As for my resident, I gave him some feedback. I'm pretty sure he, too, convinced himself of what he heard based on what he thought the images showed or could have just been so junior that he misjudged what he heard altogether. So yeah, I gave him feedback right away. But as I did, I showed my own clay feet and revealed what I'd done wrong as well. I'm senior to him yet I needed him to understand that even after 20 years of being a doctor, we are still works in progress. I let him know that being scared of looking silly isn't a good reason to not push when you feel pretty sure. And mostly, I was sure, even though I was being told otherwise. I was just two seconds away from saying, “Well, I don't know what that echo is saying, but this murmur isn't consistent with aortic stenosis at all.” But I didn't. After all, the echo said it was aortic stenosis.

That is, until it didn't.

Yeah.

Kimberly Manning, MD, FACP, FAAP is an associate professor of medicine at Emory University School of Medicine in Atlanta, Georgia where she teaches medical students and residents at Grady Hospital. This post is adapted from Reflections of a Grady Doctor, Dr. Manning’s blog about teaching, learning, caring and growing in medicine and life. It has been adapted and reprinted with permission. Identifying information has been changed to protect individuals’ privacy.

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Monday, September 19, 2016

'Juneteenth'

You didn't quit smoking. Nope. Not even after that big, long, drawn out discussion we'd had about you setting the perfect quit day. ”Juneteenth!” you announced with a big, loud laugh. You banged your hand on the desk and clapped your hands after. I typed it right into the chart when you did:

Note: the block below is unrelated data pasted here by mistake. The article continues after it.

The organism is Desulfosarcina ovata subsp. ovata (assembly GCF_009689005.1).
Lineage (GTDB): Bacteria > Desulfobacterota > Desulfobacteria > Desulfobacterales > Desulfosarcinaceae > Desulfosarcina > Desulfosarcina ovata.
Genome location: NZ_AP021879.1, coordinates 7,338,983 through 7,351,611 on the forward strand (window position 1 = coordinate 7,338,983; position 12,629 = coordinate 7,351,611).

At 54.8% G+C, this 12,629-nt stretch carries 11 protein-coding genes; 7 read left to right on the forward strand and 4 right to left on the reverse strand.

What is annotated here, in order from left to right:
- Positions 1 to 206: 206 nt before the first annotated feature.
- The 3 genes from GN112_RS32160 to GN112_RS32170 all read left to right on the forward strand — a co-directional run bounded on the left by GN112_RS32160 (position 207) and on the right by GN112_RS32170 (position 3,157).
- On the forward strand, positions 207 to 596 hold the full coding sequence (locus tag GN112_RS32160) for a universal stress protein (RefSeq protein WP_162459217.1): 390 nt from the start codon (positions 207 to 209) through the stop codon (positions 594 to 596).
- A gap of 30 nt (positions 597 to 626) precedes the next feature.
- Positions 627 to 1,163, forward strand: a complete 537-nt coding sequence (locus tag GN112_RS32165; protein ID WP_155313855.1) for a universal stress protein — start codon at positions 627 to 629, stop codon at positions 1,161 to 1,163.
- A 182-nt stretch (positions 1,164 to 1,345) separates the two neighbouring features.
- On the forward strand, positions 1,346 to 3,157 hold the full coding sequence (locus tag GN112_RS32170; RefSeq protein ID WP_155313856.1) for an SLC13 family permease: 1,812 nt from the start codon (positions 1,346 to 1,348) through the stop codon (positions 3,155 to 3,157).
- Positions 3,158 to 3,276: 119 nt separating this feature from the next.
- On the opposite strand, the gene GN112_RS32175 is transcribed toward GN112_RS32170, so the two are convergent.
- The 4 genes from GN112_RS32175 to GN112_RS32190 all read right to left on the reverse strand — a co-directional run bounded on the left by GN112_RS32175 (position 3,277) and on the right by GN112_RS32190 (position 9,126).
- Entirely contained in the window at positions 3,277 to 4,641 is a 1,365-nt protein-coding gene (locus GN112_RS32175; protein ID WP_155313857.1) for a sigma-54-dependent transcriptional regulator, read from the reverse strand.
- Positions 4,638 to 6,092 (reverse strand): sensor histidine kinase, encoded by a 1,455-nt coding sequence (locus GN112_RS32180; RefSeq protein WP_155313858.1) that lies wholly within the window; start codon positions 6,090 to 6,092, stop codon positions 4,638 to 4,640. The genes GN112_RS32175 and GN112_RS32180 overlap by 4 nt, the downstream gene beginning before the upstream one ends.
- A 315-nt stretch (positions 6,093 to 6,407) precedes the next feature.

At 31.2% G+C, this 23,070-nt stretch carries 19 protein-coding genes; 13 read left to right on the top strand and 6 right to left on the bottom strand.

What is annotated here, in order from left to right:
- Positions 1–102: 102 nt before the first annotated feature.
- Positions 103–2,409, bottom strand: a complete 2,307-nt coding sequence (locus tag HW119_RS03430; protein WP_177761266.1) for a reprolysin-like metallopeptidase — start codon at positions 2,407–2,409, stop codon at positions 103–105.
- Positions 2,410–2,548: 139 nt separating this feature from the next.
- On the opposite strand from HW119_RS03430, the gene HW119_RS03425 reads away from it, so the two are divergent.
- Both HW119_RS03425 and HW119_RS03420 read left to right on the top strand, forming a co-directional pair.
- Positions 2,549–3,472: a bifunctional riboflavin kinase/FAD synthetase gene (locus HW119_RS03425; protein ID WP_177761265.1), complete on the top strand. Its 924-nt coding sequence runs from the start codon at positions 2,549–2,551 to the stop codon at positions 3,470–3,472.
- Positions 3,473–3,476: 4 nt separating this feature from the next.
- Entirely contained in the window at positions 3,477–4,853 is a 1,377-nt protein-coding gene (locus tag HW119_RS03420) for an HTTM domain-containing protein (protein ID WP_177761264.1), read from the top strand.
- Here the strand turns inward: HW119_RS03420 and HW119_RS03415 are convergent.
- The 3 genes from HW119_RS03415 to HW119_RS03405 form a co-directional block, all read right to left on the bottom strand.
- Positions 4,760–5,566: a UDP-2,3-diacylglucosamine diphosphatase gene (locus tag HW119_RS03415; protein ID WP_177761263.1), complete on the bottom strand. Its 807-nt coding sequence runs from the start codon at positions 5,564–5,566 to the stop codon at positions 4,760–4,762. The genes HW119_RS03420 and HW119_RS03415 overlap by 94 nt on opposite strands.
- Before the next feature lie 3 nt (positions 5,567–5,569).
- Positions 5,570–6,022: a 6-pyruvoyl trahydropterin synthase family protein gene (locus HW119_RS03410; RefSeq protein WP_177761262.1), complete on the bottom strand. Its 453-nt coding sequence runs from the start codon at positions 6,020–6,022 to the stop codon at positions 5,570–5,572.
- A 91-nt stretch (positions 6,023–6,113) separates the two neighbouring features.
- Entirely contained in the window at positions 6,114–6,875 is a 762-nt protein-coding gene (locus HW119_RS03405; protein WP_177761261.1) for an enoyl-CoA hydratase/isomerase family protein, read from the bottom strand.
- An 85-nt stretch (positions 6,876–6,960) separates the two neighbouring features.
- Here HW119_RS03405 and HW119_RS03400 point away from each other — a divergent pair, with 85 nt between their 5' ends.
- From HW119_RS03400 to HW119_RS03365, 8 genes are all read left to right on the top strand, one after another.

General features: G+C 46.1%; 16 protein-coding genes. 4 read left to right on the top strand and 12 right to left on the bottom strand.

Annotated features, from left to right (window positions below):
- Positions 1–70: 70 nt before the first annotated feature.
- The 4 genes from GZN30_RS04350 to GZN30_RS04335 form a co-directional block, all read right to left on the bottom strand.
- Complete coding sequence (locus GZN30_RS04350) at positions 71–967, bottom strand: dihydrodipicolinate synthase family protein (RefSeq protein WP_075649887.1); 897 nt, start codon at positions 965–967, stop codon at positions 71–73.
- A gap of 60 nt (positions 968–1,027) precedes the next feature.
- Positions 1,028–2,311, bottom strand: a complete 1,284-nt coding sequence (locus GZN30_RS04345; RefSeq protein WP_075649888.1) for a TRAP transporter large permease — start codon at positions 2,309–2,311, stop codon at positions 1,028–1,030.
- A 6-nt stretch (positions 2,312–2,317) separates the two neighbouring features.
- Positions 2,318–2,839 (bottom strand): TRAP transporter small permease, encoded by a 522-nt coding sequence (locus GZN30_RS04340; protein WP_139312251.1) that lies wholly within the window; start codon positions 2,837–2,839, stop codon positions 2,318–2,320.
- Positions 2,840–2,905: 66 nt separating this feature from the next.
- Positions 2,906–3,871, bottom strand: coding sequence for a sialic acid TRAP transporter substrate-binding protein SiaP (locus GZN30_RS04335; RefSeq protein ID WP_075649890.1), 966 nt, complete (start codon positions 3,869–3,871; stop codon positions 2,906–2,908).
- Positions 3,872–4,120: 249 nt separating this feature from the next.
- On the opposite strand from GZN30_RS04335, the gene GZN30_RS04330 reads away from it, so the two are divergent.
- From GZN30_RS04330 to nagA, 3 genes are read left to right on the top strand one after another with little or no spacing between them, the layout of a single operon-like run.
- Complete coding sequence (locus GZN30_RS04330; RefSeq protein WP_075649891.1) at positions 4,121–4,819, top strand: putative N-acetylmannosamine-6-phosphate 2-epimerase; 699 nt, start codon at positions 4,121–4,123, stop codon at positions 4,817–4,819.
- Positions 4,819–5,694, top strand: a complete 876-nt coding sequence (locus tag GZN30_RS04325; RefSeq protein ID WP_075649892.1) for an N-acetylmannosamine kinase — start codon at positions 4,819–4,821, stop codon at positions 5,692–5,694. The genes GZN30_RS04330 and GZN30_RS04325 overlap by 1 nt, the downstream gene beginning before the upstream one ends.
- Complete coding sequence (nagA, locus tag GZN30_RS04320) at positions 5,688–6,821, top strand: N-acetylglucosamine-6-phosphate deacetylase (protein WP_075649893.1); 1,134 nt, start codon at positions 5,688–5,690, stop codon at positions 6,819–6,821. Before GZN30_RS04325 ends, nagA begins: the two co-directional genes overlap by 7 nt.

QUIT DATE: JUNE 19, 2016

Then you added, “Perfect, ain't it? The day of emancipation, right?” And I nodded my head in acknowledgement, loving the idea of you being freed of the nicotine stronghold on the very day that our people came up from under the dark cloud of slavery.

“That day sounds perfect,” I replied. And I said that because it was true.

But sadly that day came and went. And you didn't quit. Nope.

Your blood pressure was high today, too. You promised that you'd take your blood pressure pills but when I looked into the pharmacy history, you hadn't picked up a refill for two full months.

Nope.

342. That was your blood sugar reading on the finger stick today. Which meant that you probably weren't taking you insulin either. (Even though you'd promised you would.)

And last was your weight. Your chief concern at the last visit was losing weight and quitting smoking. We'd talked and talked and talked all about it and you sounded so ready. So ready. Together we identified some simple tweaks that could be made to help you shed pounds and, I have to admit, I was just as excited as you.

Sure was.

But that didn't work out either. Instead of dropping a few pounds, you gained nearly 10. 9.73 to be exact. Which didn't fit the gameplan we'd discussed. At all.

So yeah. Essentially none of what was supposed to happen happened. And honestly, I'd be lying if I said that some piece of it wasn't frustrating because it was.

Yeah, it was.